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A high-definition video camera outside the space station captured stark and sobering views of Hurricane Florence, a Category 4 storm. The video was taken on Tuesday as Florence churned across the Atlantic in a west-northwesterly direction with winds of 130 miles per hour. Photo by ESA/NASA–A. Gerst.

“Dramatic shift” in hurricane’s path

Hurricane Florence now appears poised to make a “big, grand tour” of several Southeastern states and elsewhere in the United States before petering out next week.

That’s the assessment from U.S. Fish and Wildlife Service (Service) meteorologist Kevin Scasny, who’s been tracking the storm since it whirled into life last week.

“Stand by for a change in the next two days,” Scasny said in a Wednesday morning call to the Service’s Southeast regional headquarters in Atlanta, where officials are preparing for the hurricane’s landfall on Friday. “We have seen a dramatic shift in the track.”

As of Wednesday, Florence remained a Category 4 storm, with 130 mph winds.

“This is clearly a dangerous storm,” said Mike Oetker, acting Regional Director of the Southeast region, which oversees 10 states from North Carolina to Louisiana, as well as Puerto Rico and the U.S. Virgin Islands. “As always, our first priority is the safety of the Service’s men and women who work in communities throughout the Southeast, and we are making sure our personnel put their safety and their families’ safety first.”

National Hurricane Center storm models show the hurricane altering its original northerly path that would have taken it up the coast and into the heart of North Carolina.

A map of the forecasted path of Hurricane Florence. Landfall is expected in southeastern North Carolina before tracking to the south and west.
Hurricane Florence forecast cone, Sept. 12, 2018. Map by the National Hurricane Center.

Now, revised plans anticipate the hurricane landing near Wilmington, North Carolina, on Friday. From there it may “wobble” southward before turning west, Scasny said.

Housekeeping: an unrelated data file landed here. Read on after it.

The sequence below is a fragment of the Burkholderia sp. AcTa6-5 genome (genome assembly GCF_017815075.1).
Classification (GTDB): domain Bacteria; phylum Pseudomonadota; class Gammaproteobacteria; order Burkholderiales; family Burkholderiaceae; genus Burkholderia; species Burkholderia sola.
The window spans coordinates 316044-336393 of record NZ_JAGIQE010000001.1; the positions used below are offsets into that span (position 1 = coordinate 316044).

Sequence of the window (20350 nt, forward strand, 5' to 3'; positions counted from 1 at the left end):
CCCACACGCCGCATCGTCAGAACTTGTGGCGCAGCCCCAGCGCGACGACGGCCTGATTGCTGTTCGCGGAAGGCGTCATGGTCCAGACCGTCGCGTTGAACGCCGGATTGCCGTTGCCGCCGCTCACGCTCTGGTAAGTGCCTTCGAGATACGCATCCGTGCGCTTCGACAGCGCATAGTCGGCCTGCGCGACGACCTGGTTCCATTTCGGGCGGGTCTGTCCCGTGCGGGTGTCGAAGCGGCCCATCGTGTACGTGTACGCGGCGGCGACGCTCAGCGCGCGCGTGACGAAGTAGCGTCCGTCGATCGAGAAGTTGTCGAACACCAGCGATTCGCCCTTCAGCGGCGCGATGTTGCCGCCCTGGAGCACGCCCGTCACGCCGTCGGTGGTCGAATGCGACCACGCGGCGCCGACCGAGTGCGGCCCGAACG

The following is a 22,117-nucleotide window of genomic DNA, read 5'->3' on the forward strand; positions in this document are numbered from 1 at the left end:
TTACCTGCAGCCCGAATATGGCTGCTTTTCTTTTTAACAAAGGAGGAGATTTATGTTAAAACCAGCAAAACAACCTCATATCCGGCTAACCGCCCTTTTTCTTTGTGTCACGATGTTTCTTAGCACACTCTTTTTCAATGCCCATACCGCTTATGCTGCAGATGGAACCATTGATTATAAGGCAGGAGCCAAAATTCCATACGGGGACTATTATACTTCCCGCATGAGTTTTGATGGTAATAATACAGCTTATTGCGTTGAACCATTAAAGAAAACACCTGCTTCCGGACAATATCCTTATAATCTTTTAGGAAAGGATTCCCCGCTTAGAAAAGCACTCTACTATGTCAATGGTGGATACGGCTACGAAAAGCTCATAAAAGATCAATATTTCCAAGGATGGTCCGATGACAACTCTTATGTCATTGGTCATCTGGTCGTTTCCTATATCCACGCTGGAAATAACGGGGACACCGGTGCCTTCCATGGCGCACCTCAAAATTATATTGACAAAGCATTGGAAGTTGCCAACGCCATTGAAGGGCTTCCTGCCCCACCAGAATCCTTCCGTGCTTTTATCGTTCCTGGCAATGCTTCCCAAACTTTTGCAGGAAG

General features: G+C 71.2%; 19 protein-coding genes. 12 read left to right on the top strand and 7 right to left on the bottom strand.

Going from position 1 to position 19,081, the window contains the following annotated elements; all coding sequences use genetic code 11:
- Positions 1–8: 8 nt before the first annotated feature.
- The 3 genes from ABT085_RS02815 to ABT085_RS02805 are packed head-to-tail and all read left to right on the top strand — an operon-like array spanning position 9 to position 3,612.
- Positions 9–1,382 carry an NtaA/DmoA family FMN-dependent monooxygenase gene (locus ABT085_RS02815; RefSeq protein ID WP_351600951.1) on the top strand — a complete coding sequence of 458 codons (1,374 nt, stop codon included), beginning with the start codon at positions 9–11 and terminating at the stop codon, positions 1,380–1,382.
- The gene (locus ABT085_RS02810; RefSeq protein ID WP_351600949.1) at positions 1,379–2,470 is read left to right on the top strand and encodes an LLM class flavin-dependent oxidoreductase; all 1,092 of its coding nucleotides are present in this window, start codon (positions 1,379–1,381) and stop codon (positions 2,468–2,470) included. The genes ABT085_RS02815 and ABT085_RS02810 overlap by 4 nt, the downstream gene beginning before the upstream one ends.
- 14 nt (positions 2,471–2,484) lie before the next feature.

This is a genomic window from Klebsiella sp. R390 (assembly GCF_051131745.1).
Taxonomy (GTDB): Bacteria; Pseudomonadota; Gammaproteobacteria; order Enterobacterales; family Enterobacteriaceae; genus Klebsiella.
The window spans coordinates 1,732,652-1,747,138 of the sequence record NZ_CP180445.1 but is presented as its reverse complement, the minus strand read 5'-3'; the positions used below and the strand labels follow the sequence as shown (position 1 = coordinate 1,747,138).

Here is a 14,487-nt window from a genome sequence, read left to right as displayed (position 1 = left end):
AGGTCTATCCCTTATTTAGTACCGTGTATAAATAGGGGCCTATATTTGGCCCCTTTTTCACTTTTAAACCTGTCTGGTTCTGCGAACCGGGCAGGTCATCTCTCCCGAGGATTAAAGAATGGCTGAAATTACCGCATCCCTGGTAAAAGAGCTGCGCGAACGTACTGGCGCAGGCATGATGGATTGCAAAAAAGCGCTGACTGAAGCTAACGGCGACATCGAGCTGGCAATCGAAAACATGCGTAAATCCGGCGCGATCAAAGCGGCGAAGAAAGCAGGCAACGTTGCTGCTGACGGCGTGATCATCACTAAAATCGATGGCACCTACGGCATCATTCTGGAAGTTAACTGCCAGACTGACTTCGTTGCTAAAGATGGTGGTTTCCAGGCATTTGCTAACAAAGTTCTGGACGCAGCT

It could track into Columbia, South Carolina, and then roll into Georgia, he said. The storm would lose strength on its westerly course, reaching as far as Macon and Atlanta, Georgia. Then, said Scasny, the storm — by then, a tropical depression, with gusty wind and rain — could veer north into the Appalachian Mountains, inundating western North Carolina and Virginia. Forecasters think the storm may finally head offshore near Delaware and Maryland late next week.

“This is going to be a prolonged event,” Scasny said, “and not just in and out.” The revised storm track has prompted the Service to take another look at preparations. It already has two incident teams ready to respond after the hurricane comes ashore. On Tuesday, it activated a third.

“We anticipate a lot of trees down,” said Sami Gray, who’s heading the teams.

Officials also anticipate rainfall of historic proportions. Same areas of eastern North Carolina could see rains ranging from 12 to 25 inches. Storm surges could reach as high as 13 feet along some coastal rivers.

In addition, the Service has six law enforcement officers ready to follow wherever Florence lands.

Already, some Service offices are readying for the blow. Its offices in Manteo, North Carolina, closed following a mandatory evacuation order.

Before evacuating, North Carolina Service personnel moved seven endangered red wolves that are part of the captive breeding program at facilities in Sandy Ridge and Columbia in the northeastern part of the state to higher ground — the North Carolina Zoo in Asheboro.

Contact

Mark Davis, Public Affairs Specialist
mark_r_davis@fws.gov, (404) 679-7291

The mission of the U.S. Fish and Wildlife Service is working with others to conserve, protect, and enhance fish, wildlife, plants, and their habitats for the continuing benefit of the American people. For more information on our work and the people who can make it happen, visit fws.gov. Connect with the Service on Facebook, follow our tweets, watch the YouTube Channel and download photos from Flickr.

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